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Op-ed: Texas, the time has come to outlaw conversion therapy

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by Eli Winter

You’re no good. You’re sick. You need help. You’re selfish, wrong, immoral, unnatural. You’re a mistake.

When one adult says that to another adult, it’s an insult. When a parent says that to a child, it’s child abuse. And when a doctor implies that to an LGBT patient, it’s conversion therapy.

Some doctors will try, in vain, to stop their patients from being lesbian, gay, bisexual, or transgender. Those doctors often resort to drastic and cruel measures to achieve their goal of making their patients’ behavior conform to gender stereotypes. Some try to condition patients to react negatively to homoerotic images. Some try to shock them. Some try to hypnotize them. All try to justify their practices by saying that what they are doing is right, healthy, and moral.

By its very name, conversion therapy—or reparative therapy, as it is sometimes called—implies that LGBT people can convert from one sexual orientation or gender identity to another, as simply as you and I might convert to another religion. The name also implies that LGBT people need to be repaired in order to be considered truly healthy. The assumption that LGBT people are inherently broken is inherently wrong, given that both homosexuality and gender identity disorder have been removed from the American Psychiatric Association’s Diagnostic and Statistical Manual of Mental Disorders. But conversion therapists tend to conveniently ignore this fact.

Conversion therapy is easily the most harmful thing a medical professional can do to LGBT patients because it increases the chances that some of those patients will commit suicide.

Both sexual orientation and gender identity are very fluid. It takes a long time for some people to discover their sexual orientation, and that process of self-discovery can be mistaken for any number of things. For example, a gay youth might be told he is “going through a phase.” He might then consider going into conversion therapy because he feels insecure with himself, or has trouble reconciling his religion with his sexual orientation or gender identity. But the reality is that you can’t look at how that young person labels his sexual orientation or gender identity and assume that label will always stick.

It is impossible to reduce the most innate, intimate characteristics of a person’s existence to a “flavor of the month”—something a person might snap out of on a whim. Suggesting that those characteristics are evil and wrong only demeans and isolates LGBT people at a time when they need companionship more than ever. It certainly doesn’t do anything to improve their health.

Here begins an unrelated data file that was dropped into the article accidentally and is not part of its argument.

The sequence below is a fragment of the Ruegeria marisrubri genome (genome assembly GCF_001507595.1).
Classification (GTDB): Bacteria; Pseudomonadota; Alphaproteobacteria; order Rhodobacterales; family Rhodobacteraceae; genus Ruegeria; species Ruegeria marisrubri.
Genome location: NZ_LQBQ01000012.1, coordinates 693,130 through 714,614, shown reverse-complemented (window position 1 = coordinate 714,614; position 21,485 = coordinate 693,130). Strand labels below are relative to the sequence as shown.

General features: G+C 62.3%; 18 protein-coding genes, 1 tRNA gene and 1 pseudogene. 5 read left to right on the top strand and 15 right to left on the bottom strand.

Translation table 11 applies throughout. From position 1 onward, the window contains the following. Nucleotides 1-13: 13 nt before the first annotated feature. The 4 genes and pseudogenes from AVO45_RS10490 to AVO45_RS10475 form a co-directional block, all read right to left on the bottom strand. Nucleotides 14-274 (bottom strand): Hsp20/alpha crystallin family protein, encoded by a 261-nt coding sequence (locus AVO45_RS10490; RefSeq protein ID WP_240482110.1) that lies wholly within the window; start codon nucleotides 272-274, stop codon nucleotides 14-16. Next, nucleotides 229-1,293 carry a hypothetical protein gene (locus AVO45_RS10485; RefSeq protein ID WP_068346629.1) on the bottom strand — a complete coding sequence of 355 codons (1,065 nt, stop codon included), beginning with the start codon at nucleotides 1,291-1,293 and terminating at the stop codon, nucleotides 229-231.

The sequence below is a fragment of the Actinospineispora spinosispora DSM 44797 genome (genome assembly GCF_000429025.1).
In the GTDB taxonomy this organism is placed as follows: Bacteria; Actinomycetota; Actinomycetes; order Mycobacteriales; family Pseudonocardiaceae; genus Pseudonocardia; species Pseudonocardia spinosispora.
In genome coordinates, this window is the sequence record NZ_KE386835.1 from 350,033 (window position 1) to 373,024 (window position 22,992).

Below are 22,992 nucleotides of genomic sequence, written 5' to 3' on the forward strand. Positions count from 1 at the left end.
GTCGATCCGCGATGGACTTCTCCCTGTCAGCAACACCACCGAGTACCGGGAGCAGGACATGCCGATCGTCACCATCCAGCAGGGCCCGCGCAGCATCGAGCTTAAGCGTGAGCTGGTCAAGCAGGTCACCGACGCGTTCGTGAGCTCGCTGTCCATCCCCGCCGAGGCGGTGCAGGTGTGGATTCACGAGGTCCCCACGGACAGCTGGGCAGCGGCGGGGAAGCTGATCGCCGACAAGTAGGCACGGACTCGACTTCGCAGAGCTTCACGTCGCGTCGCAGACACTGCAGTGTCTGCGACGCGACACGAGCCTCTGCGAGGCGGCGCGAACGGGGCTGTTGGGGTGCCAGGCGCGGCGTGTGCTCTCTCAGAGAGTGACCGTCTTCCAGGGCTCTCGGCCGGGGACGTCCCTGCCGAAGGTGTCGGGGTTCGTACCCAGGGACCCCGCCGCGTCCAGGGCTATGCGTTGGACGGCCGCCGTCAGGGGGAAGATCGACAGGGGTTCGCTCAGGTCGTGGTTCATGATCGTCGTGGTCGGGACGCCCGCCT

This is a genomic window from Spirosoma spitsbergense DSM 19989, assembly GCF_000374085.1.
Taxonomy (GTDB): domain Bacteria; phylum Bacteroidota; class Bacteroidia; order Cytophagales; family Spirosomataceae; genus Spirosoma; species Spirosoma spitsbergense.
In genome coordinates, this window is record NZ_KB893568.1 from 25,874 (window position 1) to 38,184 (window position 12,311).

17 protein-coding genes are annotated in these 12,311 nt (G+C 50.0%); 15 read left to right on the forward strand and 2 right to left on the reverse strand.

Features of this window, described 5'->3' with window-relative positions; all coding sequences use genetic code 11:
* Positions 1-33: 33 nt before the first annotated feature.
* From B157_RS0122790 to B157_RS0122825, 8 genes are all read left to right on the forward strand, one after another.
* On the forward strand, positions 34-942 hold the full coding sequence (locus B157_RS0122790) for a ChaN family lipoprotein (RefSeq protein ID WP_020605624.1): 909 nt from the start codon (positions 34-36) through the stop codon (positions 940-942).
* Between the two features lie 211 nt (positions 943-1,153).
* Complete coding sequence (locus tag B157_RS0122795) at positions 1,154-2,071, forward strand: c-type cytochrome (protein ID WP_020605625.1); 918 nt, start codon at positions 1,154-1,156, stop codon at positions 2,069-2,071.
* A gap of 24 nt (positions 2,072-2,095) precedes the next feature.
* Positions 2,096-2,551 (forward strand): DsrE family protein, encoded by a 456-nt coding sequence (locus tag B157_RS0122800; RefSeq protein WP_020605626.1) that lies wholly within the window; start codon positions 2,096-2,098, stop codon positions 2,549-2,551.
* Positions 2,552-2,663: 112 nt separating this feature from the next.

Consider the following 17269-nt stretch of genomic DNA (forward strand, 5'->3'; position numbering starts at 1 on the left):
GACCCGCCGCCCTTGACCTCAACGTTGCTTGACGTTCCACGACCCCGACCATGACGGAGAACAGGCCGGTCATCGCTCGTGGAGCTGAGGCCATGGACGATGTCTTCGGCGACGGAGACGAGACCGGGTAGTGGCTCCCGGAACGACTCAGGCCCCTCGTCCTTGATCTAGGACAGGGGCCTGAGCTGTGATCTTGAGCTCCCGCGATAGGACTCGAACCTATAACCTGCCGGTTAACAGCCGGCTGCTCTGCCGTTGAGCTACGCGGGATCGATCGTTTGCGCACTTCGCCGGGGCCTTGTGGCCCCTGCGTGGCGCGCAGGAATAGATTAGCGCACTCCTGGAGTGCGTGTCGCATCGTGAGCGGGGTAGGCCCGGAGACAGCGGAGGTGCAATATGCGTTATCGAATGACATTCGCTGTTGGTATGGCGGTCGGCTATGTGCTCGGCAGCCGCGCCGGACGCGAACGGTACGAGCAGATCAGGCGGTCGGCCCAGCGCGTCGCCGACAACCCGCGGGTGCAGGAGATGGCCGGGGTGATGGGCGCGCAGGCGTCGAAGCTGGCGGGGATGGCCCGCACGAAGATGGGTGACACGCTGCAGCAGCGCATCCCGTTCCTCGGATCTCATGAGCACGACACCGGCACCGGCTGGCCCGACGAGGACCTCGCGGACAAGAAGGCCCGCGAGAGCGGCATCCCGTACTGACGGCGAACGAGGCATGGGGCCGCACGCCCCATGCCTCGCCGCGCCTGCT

But advocates of conversion therapy do just that, despite the fact that not a single respected American medical organization recognizes conversion therapy as being safe or valid. Conversion therapy always does more harm than good for LGBT people. Always.

Consider the “success story” of Kirk Murphy, who underwent conversion therapy with Dr. George Rekers in the 1970s at the age of five—when most children are playing with toys and learning how to read, not playing with psychiatrists and learning how to feel insecure about themselves. Dr. Rekers’ “therapy” only succeeded in getting Murphy to come out of the closet as an adult. But he was so irreparably harmed by the therapy that he killed himself at the age of 38. The National Center for Lesbian Rights reports that such outcomes are, sadly, not uncommon among children who undergo conversion therapy. They are more than eight times as likely to have attempted suicide as a result of the therapy and the familial rejection that comes with it.

The American Psychological Association also reports that conversion therapy can lead to depression, substance abuse, insecurity, and suicidal thoughts; the list goes on. Children who undergo conversion therapy are especially at risk.

While a few states have outlawed conversion therapy entirely, Texas, of course, is not one of them. Texas’ Republican Party platform opposes this ban, arguing Texans should be allowed to decide such matters independently. But such measures only put our state’s LGBT children and adults at greater risk.

LGBT people should be encouraged to accept themselves for who they are, and not who others want them to be. Outlawing conversion therapy in Texas is a good way to start.

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